Everything landlords need to know about EICR

Everything landlords need to know about EICR

Among the raft of regulations landlords need to comply with are electrical safety standards.

In this guide, we’ll explain everything you need to know about the rules on electrical safety in rental properties…

What does EICR stand for?

EICR stands for Electrical Installation Condition Report and refers to the inspection carried out on electrical installations in rental properties.

EICRs were previously only required for Houses in Multiple Occupation (HMOs), but since April 2021, landlords of all privately rented properties must have a valid certificate.

What is an EICR certificate?

A valid Electrical Installation Condition Report (EICR) will be issued to you if your rental property passes an inspection of its electrical installations.

The aim of the report is to highlight, prevent or fix:

  • Any possible fire hazards caused by electrics
  • Risk of electric shock
  • Lack of earthing
  • Overloaded circuits or equipment

Do I need an EICR certificate as a landlord?

A valid Electrical Installation Condition Report (EICR) is a legal requirement if you wish to rent out a property in England.

The EICR requirements explained

Who needs an EICR?

A valid EICR is required if you:

  • Rent out a property under an Assured Shorthold Tenancy (AST)
  • Rent out a House in Multiple Occupation (HMO)

Who can carry out an EICR?

EICRs must be carried out by a qualified and ‘competent’ electrician.

To find a qualified electrician to carry out your report, start with the government website.

How does an EICR inspection work?

An EICR assesses the safety and condition of your rental property’s electrical installations.

The inspection will look at:

  • Consumer units
  • Protective bonding
  • Lighting
  • Switches
  • Sockets
  • Permanently connected equipment, such as electric showers

During the inspection, the electrician will rate the condition of each installation as either ‘Satisfactory’ or ‘Unsatisfactory’ followed by a code:

  • C1 – danger present, risk of injury, immediate remedial action needed
  • C2 – potentially dangerous, urgent remedial action needed
  • F1 – further investigation required
  • C3 – improvement recommended

Although a C3 code may appear ‘unsatisfactory’, it counts as a ‘pass’ and does not mean the installation is unsafe.

As such, a valid EICR will be issued for inspections where only C3 codes are mentioned.

Are other electrical devices inspected?

EICR regulations don’t include appliances that aren’t fixed electrical installations.

So, cookers, hobs, fridges, and televisions aren’t covered in the EICR.

While not a legal requirement, landlords should regularly carry out Portable Appliance Testing (PAT) on electrical devices or appliances they supply to tenants.

Any electrical appliances brought into the property and used by the tenant are the tenant’s responsibility.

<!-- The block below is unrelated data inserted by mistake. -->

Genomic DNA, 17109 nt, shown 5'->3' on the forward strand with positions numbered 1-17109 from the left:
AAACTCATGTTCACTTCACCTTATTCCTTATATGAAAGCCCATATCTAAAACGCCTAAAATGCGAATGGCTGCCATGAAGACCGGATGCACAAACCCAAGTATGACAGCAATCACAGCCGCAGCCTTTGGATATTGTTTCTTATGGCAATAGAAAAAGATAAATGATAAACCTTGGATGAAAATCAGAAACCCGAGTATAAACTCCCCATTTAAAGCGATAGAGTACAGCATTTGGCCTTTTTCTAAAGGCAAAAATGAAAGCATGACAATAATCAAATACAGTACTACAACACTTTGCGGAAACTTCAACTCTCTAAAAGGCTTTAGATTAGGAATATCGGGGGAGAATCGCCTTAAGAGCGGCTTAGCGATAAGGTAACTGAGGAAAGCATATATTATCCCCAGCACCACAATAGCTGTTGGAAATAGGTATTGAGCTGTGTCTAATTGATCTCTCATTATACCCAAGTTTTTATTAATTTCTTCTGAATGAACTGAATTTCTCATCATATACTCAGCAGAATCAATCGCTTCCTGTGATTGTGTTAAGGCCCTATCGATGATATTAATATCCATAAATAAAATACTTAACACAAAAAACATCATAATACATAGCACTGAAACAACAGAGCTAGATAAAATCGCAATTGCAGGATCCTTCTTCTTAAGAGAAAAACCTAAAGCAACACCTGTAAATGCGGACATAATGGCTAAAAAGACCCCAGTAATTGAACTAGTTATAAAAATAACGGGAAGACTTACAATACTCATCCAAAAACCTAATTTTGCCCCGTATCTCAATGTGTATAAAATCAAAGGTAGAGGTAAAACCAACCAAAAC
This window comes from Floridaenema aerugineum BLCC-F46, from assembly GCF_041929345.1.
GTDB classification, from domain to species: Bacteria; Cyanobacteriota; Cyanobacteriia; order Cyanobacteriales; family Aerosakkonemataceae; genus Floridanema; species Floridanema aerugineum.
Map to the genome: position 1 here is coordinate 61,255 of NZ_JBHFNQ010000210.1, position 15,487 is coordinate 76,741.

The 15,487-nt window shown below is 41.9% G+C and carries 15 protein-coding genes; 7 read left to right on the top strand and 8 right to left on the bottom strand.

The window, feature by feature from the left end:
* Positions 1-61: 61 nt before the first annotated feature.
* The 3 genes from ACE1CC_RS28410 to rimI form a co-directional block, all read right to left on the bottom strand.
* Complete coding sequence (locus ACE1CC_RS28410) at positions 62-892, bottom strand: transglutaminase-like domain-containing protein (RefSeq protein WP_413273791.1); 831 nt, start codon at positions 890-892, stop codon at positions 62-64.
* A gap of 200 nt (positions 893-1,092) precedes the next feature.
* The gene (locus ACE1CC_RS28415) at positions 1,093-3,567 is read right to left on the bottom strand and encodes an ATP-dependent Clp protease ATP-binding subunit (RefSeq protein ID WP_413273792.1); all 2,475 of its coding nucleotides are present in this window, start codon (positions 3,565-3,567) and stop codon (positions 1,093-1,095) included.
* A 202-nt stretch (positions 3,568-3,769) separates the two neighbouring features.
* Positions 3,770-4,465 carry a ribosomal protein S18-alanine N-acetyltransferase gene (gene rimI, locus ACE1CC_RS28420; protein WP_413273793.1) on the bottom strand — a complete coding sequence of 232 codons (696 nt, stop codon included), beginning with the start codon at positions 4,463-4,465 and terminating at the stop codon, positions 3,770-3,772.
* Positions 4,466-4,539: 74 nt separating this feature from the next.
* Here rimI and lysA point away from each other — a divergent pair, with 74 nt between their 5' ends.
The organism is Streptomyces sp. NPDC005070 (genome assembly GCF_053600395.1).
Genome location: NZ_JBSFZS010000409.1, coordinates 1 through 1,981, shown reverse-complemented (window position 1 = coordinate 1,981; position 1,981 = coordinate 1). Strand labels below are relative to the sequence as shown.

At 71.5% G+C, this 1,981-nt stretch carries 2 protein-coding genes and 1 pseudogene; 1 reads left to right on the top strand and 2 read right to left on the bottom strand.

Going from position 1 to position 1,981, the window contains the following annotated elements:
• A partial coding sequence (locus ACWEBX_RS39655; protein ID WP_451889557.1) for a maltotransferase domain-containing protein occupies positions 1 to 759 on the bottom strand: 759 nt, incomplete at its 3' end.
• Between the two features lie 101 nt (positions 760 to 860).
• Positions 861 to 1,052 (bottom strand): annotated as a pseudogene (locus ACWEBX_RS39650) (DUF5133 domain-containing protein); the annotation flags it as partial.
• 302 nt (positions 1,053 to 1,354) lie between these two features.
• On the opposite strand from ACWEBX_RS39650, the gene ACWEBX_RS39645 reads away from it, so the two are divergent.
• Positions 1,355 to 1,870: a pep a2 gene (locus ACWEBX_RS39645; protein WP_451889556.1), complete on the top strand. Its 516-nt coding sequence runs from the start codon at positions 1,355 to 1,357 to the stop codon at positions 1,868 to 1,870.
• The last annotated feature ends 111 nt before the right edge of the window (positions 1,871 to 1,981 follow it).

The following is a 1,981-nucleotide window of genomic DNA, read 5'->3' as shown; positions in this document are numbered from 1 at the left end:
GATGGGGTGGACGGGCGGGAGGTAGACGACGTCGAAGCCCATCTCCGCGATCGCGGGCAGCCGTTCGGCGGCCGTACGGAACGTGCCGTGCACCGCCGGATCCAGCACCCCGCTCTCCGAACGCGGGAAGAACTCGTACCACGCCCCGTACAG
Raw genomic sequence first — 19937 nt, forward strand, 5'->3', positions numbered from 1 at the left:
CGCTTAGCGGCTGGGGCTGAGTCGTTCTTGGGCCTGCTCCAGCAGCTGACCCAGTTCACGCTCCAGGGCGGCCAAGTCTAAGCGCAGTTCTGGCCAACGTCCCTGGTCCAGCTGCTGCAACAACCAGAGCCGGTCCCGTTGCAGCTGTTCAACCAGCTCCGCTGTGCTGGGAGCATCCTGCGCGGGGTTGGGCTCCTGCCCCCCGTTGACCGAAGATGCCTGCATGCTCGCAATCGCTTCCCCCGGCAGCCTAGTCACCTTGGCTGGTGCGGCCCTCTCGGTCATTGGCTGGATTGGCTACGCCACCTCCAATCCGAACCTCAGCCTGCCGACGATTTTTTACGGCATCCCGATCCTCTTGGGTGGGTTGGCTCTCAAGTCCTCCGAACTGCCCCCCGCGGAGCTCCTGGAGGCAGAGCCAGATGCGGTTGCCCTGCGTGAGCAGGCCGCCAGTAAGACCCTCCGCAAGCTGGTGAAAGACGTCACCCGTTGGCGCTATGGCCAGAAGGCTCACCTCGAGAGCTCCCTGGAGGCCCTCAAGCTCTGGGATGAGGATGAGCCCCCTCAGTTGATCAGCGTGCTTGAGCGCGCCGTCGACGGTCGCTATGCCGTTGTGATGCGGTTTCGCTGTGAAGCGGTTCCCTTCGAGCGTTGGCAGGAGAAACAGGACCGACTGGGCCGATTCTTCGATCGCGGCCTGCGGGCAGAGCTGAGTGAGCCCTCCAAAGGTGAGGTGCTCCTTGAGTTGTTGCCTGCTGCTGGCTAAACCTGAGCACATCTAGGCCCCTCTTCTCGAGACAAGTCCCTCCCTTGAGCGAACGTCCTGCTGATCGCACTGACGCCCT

What do I need to do with an EICR?

Following an inspection, you must:

  • Supply a copy of the EICR to all existing tenants within 28 days of the test being carried out
  • Supply a copy of your valid EICR to all new tenants before their tenancy commences
  • Supply a copy of your EICR to the local housing authority within seven days of them requesting it
  • Keep your copy of the EICR and supply it to the person carrying out the next inspection

How much does an EICR cost?

The cost of an EICR varies depending on the size of your property and the number of electrical installations that require inspection.

For a small, one-bedroom property and EICR could cost in the region of £125, while a large four or five-bedroom property could cost around £300.

How long does an EICR last?

A valid EICR lasts for five years, after which time a new inspection must be carried out by a qualified, competent electrician.

What happens if my property fails an EICR?

If your rental property’s electrical installations are graded with any unsatisfactory code (C1, C2 or F1), the inspector will outline the work required to bring the installation up to a safe standard.

This work must be carried out within 28 days of the initial inspection, or sooner if specified on the report.

You must then get written confirmation from the electrician carrying out the remedial work that it’s been done, the standards have been met, and no further remedial work is needed.

You must also provide a copy of the confirmation to existing tenants and the local authority within 28 days.

What are the punishments for not having an EICR?

Punishments for failing to comply with EICR rules are severe.

Local authorities can issue fines of up to £30,000 if you’re found to be in breach of the regulations and can also issue remedial notices stipulating that work must be carried out within 28 days.

If this notice is ignored, the local authority can arrange for the work to be carried out and recover their costs from the landlord.

Do new-build properties need an EICR to be rented out?

New-build homes should have an Electrical Installation Certificate (EIC).

An EIC can be provided to tenants and the local authority if requested and no further checks then need to be carried out for five years from the date of the EIC.

Further reading…

The ultimate guide to HMOs

How to keep your tenants happy

Your guide to Assured Shorthold Tenancies